An emailed response from the Ministry of Mines said the “Crown’s Duty to Consult obligations will be met on all projects across the province, including in the resource sectors," to promote reconciliation, build positive relationships and advance resource opportunities while ensuring environmental safeguards are in place.

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Ontario Prospectors Association executive director Garry Clark said this is not a good look for a country intent on promoting critical minerals to the world.

"It's going to hurt explorers in Ontario, eventually.”

Clark finds Indignous communities by and large want mineral exploration. Some want it on their own terms.

"They want to run their own Mining Act, basically."

Clark said there are often instances where claims are staked near a First Nation community but no field work takes place because a nearby Indigenous community won’t allow it. And it’s happening more and more, he said.

There have been industry complaints of delays in obtaining government permits to advance projects. 

Clark points to the north shore of Lake Superior with the Ginoogaming First Nation case and other disputes. In some situations, prospectors and companies walk away from projects.

Through his Thunder Bay consulting business, Clark said he has clients and knows of prospectors, including Indigenous folks, who can't obtain permits, sometimes in the area they live, because of First Nation objections.

"The community didn't support letting people on the land."

Clark said Ontario’s free entry system doesn’t mean people’s rights are being trampled. There are checks and balances in place, he said, through the plans and permits process.

As prospectors, Clark said, “the most we can do, more or less, is go out and prospect, which is walk the land and take some samples using a hammer and maybe some hand tools.”

Once exploration advances into an activity deemed impactful on the land, it falls under the plans and permits system. That involves getting approvals from federal and provincial regulatory agencies before permits are issued.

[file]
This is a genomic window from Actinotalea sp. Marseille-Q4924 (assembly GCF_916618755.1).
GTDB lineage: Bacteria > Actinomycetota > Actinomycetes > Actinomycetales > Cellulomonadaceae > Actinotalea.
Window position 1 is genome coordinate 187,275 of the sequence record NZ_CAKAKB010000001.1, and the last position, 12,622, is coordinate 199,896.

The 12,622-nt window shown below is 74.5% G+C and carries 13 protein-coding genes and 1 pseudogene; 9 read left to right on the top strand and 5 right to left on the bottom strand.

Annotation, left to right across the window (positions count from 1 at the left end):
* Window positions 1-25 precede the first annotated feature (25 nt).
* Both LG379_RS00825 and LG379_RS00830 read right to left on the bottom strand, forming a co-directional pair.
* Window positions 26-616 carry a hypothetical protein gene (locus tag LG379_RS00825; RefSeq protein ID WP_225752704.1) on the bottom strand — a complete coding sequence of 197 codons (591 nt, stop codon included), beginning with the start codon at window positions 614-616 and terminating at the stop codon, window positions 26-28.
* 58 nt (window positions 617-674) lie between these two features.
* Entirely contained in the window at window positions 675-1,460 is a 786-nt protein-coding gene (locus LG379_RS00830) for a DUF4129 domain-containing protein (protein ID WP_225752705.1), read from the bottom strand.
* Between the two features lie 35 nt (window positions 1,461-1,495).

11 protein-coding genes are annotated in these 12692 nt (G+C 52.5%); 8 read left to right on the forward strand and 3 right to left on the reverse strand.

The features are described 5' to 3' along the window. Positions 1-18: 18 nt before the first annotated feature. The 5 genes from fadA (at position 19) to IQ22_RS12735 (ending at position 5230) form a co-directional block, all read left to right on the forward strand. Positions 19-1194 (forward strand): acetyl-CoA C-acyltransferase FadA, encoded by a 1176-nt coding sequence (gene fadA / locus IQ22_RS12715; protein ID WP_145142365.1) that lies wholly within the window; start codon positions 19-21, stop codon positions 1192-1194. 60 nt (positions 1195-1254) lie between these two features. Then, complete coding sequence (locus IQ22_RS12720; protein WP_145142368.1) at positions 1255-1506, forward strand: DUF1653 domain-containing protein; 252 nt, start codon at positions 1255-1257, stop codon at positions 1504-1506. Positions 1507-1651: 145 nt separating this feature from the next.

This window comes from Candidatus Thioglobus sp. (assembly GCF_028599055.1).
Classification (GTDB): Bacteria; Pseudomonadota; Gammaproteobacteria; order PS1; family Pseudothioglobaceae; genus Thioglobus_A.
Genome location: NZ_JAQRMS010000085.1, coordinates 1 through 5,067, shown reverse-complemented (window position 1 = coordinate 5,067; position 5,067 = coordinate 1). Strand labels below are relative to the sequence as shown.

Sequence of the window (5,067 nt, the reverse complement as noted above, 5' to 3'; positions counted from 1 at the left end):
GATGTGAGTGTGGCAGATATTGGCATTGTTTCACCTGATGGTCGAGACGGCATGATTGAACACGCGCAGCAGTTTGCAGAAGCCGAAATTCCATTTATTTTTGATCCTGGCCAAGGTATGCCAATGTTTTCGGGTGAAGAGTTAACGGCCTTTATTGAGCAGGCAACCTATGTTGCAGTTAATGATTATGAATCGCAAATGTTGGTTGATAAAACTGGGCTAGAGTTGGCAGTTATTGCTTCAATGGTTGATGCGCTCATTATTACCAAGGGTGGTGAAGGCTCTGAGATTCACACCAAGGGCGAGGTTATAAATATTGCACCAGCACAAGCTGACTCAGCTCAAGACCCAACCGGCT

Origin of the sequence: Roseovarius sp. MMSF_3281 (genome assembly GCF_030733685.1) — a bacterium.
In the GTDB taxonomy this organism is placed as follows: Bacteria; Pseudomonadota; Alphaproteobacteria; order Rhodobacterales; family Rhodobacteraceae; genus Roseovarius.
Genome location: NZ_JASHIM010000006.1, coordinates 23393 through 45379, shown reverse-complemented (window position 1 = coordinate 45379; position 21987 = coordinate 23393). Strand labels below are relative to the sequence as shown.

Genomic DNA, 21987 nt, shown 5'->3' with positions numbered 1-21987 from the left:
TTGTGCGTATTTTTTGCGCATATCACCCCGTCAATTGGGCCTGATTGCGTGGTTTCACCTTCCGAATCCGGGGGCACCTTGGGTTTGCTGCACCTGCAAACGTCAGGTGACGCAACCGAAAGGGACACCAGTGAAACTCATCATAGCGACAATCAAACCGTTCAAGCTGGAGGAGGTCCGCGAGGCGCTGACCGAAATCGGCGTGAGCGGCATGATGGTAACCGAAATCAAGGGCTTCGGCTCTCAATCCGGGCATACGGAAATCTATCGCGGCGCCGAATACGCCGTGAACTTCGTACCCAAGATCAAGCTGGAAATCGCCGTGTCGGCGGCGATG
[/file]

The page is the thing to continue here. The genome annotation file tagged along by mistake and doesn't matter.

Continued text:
Permits can contain negotiated stipulations as to when explorers must avoid carrying out work on claims, such as during hunting season or at a time of caribou calving, Clark said.

"The land is fairly protected."

The purpose of the digital claims map is to allow people to closely monitor staked ground. Updated monthly maps are sent to impacted communities showing exploration activity in their area, Clark said. Prospectors are also sent government notice of their responsibility to follow the rules.

Another reason why companies and prospectors aren’t obtaining permits in a timely fashion is a very risk-adverse approach taken by the province.

Clark said the Ontario government has reached a point where the courts and attorney general "have to be confident that consent is there, that consultation has been completed.”

A prospector can arrange a meeting with a First Nation community, he said, but the government must have a degree of confidence that the duty to consult has been met before a permit is issued. “We’ve done it on their behalf.”

Clark doesn't know if more government consultation with the communities is the answer. 

To change the narrative, he suggests government should promote more industry-Indigenous success stories, alluding to the Musselwhite Mine agreement which has been in place for 25 years.

"Ontario has to show the wins."

More knowledge of how the industry works, Clark said, has to be shared. The communities need to see that there an economic benefit for them.